I just watched a hilarious, yet simultaneously sad video on beyondrelevance.com entitled, "What If Starbucks Marketed Like the Church?" It's intended to be a parody of the way churches operate today. The clip was kind of an eye-opener, revealing a Starbucks that is not set up to be customer-friendly. It raises the question, is this how our churches really are? Are we really this unfriendly, cold and plastic to both potential and current members?
What do you think of the video? Can we really make a comparison between church and a coffee shop? Or is the creator of this video really stretching it a bit?
Also, does the clip remind you of your church? How can we change the way that church appears to newcomers to make it a more friendly, open place to worship?
This was all too familiar. To be honest, I dislike the idea of the church being "marketed" at all--it seems like half of what creeped out that poor couple were the marketing gimmicks the church was trying. Would they have been as creeped out if the coffeeshop/church just flat out offered them coffee/Jesus? Without the consumer-age gimmickry?
I think that most churches do operate like this, sadly. However, at the United Methodist Church I went to, there was none of that nonsense. All we had were little cards on the pews to fill out and leave on the pew if you are a first-time churchgoer, visitor, or if you wanted to request prayers for you or a family member, etc. Everyone was extremely down to earth and friendly, and not in the overly friendly televangelist kind of way. The church's slogan was "Open Hearts, Open Minds" so noone there cared what politician, causes you supported or what sexual orientation, race, gender, etc you were. I even had a Wiccan friend come and wore his huge pentagram necklace etc and noone treated him any differently. They knew that some of their members only came on Easter and Christmas, and they didn't put them down for it at all or point them out about it.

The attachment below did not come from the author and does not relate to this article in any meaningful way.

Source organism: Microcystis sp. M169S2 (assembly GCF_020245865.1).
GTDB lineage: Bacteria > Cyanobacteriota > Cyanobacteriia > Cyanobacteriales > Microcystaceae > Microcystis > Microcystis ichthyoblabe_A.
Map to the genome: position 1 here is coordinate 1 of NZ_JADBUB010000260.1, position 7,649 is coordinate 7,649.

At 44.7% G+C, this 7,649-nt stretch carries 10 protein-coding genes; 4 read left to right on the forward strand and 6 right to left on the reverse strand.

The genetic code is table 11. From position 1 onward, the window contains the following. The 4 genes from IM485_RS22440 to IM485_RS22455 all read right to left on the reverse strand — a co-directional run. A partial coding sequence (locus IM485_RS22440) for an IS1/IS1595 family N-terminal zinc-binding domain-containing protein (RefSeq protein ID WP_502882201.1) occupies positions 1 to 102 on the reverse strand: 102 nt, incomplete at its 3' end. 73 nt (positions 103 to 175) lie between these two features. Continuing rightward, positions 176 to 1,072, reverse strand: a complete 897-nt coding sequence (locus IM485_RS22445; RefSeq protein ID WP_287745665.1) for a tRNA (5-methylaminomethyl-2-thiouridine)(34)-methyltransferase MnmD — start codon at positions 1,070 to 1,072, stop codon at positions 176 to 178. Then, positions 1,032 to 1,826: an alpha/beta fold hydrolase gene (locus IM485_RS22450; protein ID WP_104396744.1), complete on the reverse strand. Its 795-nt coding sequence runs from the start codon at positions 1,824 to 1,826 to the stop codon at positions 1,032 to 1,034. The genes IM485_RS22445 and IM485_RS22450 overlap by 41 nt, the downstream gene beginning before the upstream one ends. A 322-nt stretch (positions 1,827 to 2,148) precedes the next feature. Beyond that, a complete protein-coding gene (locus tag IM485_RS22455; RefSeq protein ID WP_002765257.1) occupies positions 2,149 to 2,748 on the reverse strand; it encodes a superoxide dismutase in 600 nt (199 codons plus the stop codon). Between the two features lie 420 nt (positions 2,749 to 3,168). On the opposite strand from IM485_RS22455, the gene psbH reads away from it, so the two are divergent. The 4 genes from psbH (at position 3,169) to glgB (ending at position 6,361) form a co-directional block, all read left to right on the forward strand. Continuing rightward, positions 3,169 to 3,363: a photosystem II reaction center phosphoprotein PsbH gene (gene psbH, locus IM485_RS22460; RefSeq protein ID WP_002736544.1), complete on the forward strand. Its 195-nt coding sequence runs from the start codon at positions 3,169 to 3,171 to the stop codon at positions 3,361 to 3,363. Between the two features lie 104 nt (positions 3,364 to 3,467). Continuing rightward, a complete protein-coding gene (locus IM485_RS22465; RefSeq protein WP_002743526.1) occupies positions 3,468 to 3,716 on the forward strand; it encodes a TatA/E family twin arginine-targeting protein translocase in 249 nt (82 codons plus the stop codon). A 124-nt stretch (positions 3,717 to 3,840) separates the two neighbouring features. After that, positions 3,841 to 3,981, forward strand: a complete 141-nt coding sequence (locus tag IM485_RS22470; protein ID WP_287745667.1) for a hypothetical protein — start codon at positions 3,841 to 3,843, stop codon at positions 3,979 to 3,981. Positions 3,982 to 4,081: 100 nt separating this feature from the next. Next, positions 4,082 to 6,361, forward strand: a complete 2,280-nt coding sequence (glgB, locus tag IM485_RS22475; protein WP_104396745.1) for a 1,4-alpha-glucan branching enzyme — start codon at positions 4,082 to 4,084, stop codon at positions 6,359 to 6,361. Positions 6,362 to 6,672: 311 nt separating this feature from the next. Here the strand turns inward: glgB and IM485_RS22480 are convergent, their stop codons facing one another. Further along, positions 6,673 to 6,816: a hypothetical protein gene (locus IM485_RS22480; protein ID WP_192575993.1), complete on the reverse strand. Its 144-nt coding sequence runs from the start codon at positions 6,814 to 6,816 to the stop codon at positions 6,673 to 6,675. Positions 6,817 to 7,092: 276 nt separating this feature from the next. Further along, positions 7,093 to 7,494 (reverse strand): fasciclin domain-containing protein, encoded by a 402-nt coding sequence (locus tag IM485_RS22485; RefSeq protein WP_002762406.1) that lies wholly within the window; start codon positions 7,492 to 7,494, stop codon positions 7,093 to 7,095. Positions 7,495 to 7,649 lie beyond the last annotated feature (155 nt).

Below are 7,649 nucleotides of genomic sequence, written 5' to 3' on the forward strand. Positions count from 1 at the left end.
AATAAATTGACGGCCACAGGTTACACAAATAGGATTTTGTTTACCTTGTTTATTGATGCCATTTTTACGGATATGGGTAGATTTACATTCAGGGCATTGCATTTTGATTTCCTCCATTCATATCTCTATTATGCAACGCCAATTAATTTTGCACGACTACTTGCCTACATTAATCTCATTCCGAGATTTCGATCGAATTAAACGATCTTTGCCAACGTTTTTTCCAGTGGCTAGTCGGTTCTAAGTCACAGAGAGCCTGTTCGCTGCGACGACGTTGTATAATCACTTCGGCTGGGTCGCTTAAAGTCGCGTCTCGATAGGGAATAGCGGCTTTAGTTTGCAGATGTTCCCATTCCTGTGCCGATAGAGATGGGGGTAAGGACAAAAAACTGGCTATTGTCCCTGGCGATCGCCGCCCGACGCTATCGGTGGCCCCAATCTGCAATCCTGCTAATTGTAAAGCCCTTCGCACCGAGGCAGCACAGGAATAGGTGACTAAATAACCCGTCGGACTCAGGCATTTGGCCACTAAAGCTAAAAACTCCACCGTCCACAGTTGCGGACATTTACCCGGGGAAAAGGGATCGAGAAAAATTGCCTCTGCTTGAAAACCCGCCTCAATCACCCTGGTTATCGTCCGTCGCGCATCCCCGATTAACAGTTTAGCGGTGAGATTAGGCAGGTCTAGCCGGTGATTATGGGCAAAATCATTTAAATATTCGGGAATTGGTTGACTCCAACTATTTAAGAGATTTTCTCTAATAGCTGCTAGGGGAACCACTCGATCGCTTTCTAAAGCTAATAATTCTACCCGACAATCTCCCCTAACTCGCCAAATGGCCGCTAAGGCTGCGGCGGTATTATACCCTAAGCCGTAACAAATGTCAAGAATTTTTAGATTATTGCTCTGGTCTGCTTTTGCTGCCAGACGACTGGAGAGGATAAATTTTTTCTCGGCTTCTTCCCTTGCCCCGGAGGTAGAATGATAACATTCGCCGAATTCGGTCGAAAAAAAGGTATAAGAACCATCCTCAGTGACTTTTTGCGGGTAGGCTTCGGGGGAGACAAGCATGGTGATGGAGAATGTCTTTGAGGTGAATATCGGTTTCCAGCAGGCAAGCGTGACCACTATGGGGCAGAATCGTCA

Other than those commercials on TV where you see someone lost who finds the way to a UM Church, there really isn't any marketing. I loved that church because everyone was just so "real" and not yelling AMEN or HALLELUJAH BROTHER or acting like they were possessed. And the sermons had some humor in them usually, too. :)
I think some churches just overdo it, like the starbucks in the video.. :/ It's sad because it can be SUCH a turnoff!
i would have to agree with laytexduckie that i haven't really experienced that type of church before and feel like liberties were taken with this clip, though i can imagine that there are some churches like that out there. it is quite unfortunate how churches get lumped together. One bad experience can turn off people with out them realizing is really out there.
it is a shame though that most people only go to church to "get something out of the experience". they want a service that they can relate to. they want it marketed. Would you expect a large mass of people to attend a service that only played hymns on an organ, has a "dry" sermon, but down-to-earth friendly members? no because that's not what society has deemed church to be, that's not what this generation wants. but is there anything wrong with that style of worship no.